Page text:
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Pilsen, Little Village, Back of the Yards

On Randolph Street’s Restaurant Row, Some Cautiously Reopen — Others Are Waiting It Out

Spacing rules have also cut down on capacity at many restaurants. At City Winery, the capacity is down to 54 from 200.

Cruz Blanca Brewery & Taqueria, 904 W. Randolph St., will open Thursday.
Bob Chiarito/Block Club Chicago
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WEST LOOP — On the day restaurants were allowed to reopen outdoor seating with restrictions, many restaurants in the West Loop’s Randolph Street strip were still figuring out what to do.

Several were boarded up because of the ongoing unrest in the city while others were planning to open. Not much was uniform, with most acknowledging this is an unprecedented time. 

At Jaipur, an Indian restaurant at 738 W. Randolph St., owner Shweta Bharwad was sitting in her restaurant a few hours before opening, searching online for the exact rules on what she could do.

Part of Randolph Street will close to thru traffic and allow restaurants to expand their patios. But business owners don’t have a timetable yet. Bob Chiarito/Block Club Chicago

With no outdoor seating, Jaipur is allowed to open because its front facing wall can be raised like a garage door, allowing seating within eight feet of the open air according to city regulations. But for Jaipur, which normally seats 144 people, Bharwad only could fit three two-person tables within the allowed space, hardly enough to get on the road to financial recovery.

Bharwad said her restaurant has been doing a brisk carry-out business but can’t wait until she can open fully. 

“I’m really looking forward to that,” she said.

One thing that should help Jaipur and other restaurants on Randolph is the upcoming closure of the street from I-90/94 west to Elizabeth Street.

Although no timeline has been given by the city on when it will happen, it will expand the seating capacity of all restaurants within that area.

A few blocks west, George D’Anna, owner of Forno Rosso Pizzeria Napoletana at 1048 W. Randolph St. planned to open Wednesday evening but was not sure whether or not the city’s curfew is still in place.

“I’m worried about the safety of my staff going home. I don’t want to put them in jeopardy, so I guess I’ll have to close early.,” D’Anna said.

The citywide curfew for all residents and visitors, effective from 9 p.m. to 6 a.m., remains in effect until further notice.

Other rules include making sure tables are six-feet apart, with no parties larger than six people per table. Customers have to wear facial coverings but can remove them once seated. Waiting areas can’t have more than 10 people and restaurants are required to mark off where people can stand and social distance while waiting for the restroom. 

D’anna said because of the six-foot spacing rules, Forno Rosso’s outdoor capacity is down to 40 from the normal 60-person outdoor capacity it has.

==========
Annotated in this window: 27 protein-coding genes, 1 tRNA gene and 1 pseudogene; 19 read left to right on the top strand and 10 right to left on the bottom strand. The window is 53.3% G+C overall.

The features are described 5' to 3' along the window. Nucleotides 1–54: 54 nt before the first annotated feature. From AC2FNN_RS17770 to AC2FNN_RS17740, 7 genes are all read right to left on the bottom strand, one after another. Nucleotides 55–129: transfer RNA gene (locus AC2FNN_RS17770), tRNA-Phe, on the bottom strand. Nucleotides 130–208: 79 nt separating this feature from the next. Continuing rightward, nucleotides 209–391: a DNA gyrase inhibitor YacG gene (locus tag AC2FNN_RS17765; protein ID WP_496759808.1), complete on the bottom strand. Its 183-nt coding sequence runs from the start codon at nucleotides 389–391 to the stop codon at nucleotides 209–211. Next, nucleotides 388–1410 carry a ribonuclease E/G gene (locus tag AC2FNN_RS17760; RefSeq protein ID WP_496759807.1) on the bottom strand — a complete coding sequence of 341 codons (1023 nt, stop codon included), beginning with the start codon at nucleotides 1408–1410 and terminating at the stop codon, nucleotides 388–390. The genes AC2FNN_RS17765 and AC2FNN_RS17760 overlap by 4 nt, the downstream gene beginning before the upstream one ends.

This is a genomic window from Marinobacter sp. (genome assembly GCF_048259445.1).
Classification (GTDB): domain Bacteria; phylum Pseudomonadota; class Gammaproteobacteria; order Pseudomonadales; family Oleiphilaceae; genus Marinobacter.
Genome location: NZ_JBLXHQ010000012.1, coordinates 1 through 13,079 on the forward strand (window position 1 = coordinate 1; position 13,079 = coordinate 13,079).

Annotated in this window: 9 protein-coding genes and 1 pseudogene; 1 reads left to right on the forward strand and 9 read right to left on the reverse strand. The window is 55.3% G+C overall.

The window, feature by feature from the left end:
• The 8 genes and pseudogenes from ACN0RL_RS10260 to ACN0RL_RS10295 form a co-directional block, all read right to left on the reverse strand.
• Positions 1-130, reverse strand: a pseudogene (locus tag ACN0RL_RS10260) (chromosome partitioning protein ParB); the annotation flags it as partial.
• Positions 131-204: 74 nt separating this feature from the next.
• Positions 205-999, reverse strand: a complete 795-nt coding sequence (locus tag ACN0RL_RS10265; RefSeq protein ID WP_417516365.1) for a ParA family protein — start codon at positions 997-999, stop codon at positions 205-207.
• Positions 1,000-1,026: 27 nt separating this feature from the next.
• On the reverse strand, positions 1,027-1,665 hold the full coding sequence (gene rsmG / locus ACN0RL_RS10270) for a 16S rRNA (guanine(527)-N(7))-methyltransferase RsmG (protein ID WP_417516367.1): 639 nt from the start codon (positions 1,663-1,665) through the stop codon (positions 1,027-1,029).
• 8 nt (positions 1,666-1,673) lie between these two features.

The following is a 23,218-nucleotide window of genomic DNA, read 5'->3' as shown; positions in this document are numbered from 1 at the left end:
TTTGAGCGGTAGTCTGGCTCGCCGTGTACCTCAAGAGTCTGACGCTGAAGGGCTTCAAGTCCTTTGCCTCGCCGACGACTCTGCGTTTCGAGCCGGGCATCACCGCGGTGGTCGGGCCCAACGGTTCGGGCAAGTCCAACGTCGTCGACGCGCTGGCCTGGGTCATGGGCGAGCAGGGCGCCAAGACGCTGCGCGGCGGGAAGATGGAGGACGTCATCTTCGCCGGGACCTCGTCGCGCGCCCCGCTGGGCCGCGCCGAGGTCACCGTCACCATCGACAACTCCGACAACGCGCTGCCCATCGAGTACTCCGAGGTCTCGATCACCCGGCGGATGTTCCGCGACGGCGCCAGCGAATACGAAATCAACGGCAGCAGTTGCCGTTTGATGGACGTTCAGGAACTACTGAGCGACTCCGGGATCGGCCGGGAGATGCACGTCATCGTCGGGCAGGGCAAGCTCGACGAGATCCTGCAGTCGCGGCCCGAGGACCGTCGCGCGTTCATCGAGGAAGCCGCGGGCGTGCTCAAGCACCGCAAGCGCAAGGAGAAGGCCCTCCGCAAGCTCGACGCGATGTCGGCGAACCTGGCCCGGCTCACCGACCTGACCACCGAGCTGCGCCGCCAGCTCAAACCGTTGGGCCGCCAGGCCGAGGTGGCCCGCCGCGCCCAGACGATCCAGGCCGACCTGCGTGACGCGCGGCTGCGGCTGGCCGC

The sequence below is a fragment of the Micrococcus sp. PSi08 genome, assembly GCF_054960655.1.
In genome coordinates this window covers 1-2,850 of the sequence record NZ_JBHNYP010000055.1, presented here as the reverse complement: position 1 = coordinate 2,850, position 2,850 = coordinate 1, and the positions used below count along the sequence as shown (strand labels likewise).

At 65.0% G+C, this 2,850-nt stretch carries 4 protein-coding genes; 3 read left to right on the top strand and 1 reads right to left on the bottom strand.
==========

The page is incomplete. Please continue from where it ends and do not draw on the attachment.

Spacing rules have also cut down on capacity at City Winery, which has a large outdoor area. Because of the current regulations, the capacity is down to 54 from 200, according to general manager Nathan Holgate.

He added that City Winery will open Friday at 4 p.m. and go above and beyond the guidelines — forcing patrons to order and pay for their meals and drinks on their phones so that no menus, checks or credit cards are passed from person to person. 

Connor Lacy, co-owner of Dirty Root, a modern American restaurant at 939 W. Randolph, said that he wasn’t sure when his restaurant would open. 

“We’ll probably watch what the others do and mirror them,” Lacy said. He added that he’ll have to either buy or rent additional tables for the outdoor dining.

Dirty Root was hit especially hard since the start of the pandemic because a lot of its lunch business was from nearby McDonald’s corporate offices as well as Google, two companies with hundreds of employees who haven’t been working from their offices in months. Additionally, Dirty Root would often cater corporate meetings, a segment of its business that has dried up. 

Sam Toia, president and CEO of the Illinois Restaurant Association, said restaurant sales have been down 80 percent across the board, and while being allowed to have outdoor diners helps, it’s not a magic bullet. Many restaurants will have to incur the cost of outdoor furniture as well as sanitizer and PPE, along with the cost of carryout containers that many have been paying already to do carryout and delivery.

Other restaurants on Randolph said they will welcome outdoor diners soon.

Cruz Blanca Brewery & Taqueria, 904 W. Randolph St., will open Thursday. Nando’s Peri-Peri- at 953 W. Randolph St., which has outdoor seating in front and in back of the restaurant, will open Saturday. 

Read all of Block Club’s coverage on outdoor dining here.

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